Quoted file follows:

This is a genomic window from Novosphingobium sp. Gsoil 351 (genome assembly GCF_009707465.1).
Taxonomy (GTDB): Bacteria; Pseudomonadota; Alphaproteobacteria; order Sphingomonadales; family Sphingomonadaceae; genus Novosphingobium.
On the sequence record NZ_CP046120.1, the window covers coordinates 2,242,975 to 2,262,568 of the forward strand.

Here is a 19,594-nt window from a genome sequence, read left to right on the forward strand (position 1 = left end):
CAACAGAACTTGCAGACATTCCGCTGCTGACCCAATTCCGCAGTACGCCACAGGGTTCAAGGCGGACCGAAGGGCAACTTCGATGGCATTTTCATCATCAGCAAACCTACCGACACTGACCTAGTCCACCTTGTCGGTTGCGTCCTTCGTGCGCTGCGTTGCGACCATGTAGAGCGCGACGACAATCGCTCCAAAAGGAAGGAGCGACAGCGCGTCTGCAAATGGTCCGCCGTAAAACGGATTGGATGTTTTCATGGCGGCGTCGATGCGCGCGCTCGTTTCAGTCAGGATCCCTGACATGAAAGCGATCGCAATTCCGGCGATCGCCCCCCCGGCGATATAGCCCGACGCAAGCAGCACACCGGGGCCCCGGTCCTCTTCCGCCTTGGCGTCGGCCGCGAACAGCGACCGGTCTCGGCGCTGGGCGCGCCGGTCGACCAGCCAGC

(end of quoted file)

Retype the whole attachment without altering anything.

This is a genomic window from Novosphingobium sp. Gsoil 351 (genome assembly GCF_009707465.1).
Taxonomy (GTDB): Bacteria; Pseudomonadota; Alphaproteobacteria; order Sphingomonadales; family Sphingomonadaceae; genus Novosphingobium.
On the sequence record NZ_CP046120.1, the window covers coordinates 2,242,975 to 2,262,568 of the forward strand.

Here is a 19,594-nt window from a genome sequence, read left to right on the forward strand (position 1 = left end):
CAACAGAACTTGCAGACATTCCGCTGCTGACCCAATTCCGCAGTACGCCACAGGGTTCAAGGCGGACCGAAGGGCAACTTCGATGGCATTTTCATCATCAGCAAACCTACCGACACTGACCTAGTCCACCTTGTCGGTTGCGTCCTTCGTGCGCTGCGTTGCGACCATGTAGAGCGCGACGACAATCGCTCCAAAAGGAAGGAGCGACAGCGCGTCTGCAAATGGTCCGCCGTAAAACGGATTGGATGTTTTCATGGCGGCGTCGATGCGCGCGCTCGTTTCAGTCAGGATCCCTGACATGAAAGCGATCGCAATTCCGGCGATCGCCCCCCCGGCGATATAGCCCGACGCAAGCAGCACACCGGGGCCCCGGTCCTCTTCCGCCTTGGCGTCGGCCGCGAACAGCGACCGGTCTCGGCGCTGGGCGCGCCGGTCGACCAGCCAGC